It’s impossible to write about the First World War in good terms. As wasteful as it was preventable, it all started with the assassination of a relatively obscure Austrian archduke on June 28, 1914. None could have known that this assassination would ignite a political tinderbox, wrapped tightly in a barbed web of impossible alliances, and lacquered in layers of chauvinistic arrogance and diplomatic incompetency. The scale of the war’s slaughter and the sluggishness of its commanders to adapt to its technological demands popularized the phrase: “lions led by donkeys”. But there were some generals whose brilliance shone out even through the gas clouds and shellfire of the war’s front lines.
“My center is in retreat, my right is giving way. Situation is excellent. I am attacking.” Whether or not Ferdinand Foch ever spoke these words, so often attributed to him, maybe a subject of doubt. But apocryphal or not, the pugnacious, all-out-offensive philosophy they convey captures the essence of the man perfectly. Ferdinand Foch was a firebrand, a standard-bearer of the “no retreat” mentality. If you were unfortunate enough to be a French infantryman serving under him in the early stages of the war, he was also—one can only assume—a devil in uniform.
Foch was a staunch defender of the power of the offensive (a subject on which he’d written two widely-read treatises as Military Professor at École Supérieure de Guerre). And if there was just one thing he had more conviction in, it was himself. In this respect, Ferdinand Foch stood in stark contrast to his counterpart Joseph Joffre. The latter was calm and reassuring; his steadfast resolution at the Battle of the Marne in 1914 almost certainly prevented the capture of Paris and, most probably, the war’s immediate conclusion in the West.
The strength of Foch’s self-conviction led to remarkable inflexibility. He incurred appalling French casualties at Ypres in October-November 1914, at Artois in late 1915 and at the Somme in late 1916. So why, you might ask, does he deserve a place among the war’s best generals? For a start, Foch was the French journeyman of the First World War, an immensely decorated soldier at the center of command from beginning to end. His experience might have been more of a quality if, like other generals of the war, he’d learned from it. But, controversial though it might sound, perhaps Foch’s best quality was in fact his stubbornness.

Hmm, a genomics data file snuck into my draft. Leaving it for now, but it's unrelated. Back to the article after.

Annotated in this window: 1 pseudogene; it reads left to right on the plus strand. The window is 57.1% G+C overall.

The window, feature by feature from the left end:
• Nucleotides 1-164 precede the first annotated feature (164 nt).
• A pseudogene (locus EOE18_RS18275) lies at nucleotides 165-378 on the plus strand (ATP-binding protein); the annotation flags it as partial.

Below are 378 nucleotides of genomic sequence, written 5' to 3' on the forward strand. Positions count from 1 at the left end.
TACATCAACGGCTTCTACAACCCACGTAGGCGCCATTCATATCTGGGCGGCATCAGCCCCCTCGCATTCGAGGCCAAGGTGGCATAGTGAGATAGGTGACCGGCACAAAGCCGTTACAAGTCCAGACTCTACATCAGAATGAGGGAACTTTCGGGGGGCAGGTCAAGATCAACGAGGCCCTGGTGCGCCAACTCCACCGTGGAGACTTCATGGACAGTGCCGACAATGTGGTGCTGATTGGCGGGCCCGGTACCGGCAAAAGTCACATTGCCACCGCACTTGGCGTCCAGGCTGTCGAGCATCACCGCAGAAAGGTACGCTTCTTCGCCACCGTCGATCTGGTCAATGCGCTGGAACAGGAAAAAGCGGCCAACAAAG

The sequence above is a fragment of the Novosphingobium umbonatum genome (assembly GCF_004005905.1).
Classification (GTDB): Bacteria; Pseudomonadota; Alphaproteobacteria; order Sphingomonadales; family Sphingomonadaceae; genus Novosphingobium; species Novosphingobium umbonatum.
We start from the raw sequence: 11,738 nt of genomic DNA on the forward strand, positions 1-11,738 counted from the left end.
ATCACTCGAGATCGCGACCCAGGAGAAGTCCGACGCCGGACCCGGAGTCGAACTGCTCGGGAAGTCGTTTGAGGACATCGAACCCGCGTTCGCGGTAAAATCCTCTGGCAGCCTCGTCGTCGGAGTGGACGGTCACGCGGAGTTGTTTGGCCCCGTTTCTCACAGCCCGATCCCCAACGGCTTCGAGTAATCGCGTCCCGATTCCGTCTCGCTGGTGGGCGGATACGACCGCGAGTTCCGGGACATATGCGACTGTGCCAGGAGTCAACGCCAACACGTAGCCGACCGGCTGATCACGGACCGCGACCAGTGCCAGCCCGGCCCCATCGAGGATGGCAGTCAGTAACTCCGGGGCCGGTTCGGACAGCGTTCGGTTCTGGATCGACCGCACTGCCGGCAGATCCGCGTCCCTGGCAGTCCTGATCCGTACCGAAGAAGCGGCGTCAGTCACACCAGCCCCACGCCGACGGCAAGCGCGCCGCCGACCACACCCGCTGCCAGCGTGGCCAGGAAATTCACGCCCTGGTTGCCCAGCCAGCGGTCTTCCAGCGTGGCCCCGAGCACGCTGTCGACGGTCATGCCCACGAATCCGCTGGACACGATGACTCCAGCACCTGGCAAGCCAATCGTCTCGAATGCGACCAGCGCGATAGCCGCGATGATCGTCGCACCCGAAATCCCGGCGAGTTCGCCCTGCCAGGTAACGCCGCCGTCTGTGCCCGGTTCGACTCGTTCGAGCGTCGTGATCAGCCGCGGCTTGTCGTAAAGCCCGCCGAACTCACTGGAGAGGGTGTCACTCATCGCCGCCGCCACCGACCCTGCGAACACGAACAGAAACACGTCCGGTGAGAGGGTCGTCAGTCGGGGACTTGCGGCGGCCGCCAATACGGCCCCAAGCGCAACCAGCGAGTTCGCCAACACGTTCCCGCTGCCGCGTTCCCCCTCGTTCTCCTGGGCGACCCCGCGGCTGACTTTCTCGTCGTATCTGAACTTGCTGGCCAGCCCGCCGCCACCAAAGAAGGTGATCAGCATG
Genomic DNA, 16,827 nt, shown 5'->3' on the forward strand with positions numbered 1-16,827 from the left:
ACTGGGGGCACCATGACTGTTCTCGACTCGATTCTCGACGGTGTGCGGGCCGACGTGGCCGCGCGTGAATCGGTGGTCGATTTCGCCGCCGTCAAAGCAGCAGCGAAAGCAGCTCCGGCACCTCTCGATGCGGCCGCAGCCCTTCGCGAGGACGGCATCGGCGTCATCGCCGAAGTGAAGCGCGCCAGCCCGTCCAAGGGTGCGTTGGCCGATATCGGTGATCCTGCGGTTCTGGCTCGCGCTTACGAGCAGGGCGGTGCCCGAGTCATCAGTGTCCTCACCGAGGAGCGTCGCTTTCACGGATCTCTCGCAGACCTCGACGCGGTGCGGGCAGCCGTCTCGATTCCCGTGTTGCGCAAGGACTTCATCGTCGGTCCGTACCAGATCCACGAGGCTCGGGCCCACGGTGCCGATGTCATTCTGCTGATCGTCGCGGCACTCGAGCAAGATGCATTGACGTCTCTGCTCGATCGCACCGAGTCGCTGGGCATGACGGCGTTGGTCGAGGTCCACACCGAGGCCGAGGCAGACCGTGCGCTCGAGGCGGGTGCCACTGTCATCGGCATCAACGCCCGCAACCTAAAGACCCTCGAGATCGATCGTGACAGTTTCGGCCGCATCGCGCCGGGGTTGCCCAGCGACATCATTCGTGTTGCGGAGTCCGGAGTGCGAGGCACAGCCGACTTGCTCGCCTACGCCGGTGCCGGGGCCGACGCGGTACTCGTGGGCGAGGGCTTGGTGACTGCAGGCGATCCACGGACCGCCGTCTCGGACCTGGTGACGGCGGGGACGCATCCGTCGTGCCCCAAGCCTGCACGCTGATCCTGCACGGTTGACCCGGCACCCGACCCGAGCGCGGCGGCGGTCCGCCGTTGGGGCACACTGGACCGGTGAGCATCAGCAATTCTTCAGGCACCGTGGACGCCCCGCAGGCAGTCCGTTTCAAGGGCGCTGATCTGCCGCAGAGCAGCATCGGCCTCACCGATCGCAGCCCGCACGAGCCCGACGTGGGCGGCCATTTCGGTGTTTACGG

Foch’s famed obstinacy, which he used to just as good effect with his allies as he did with his enemies, certainly cost lives. But if we’re to judge him for his ability to bring the war to a conclusion, then we must also regard it as a virtue. And although we enter into the realms of counterfactualism when we say that he saved more lives by crushing German resistance in the Spring Offensive than he lost before, we do have to say that after being appointed generalissimo of the Allied Forces in March 1918 he certainly fulfilled his responsibility by bringing about a conclusive allied victory.
Assessments over Foch’s virtuosity as a general have waned with each passing generation. In the initial postwar euphoria he was placed on the same pedestal as Caesar and Napoleon. But as the nation came down from its high, this appraisal came to be replaced with questions: why such inflexibility, why such intransigence, why such needless death? This view belongs more to writing, rather than monumental history however, and as a mark of national respect for saving France in her direst time of need, Foch’s body rests at Les Invalides in Paris, interred in a resplendent tomb in a wing adjacent to France’s last great emperor, Napoleon Bonaparte.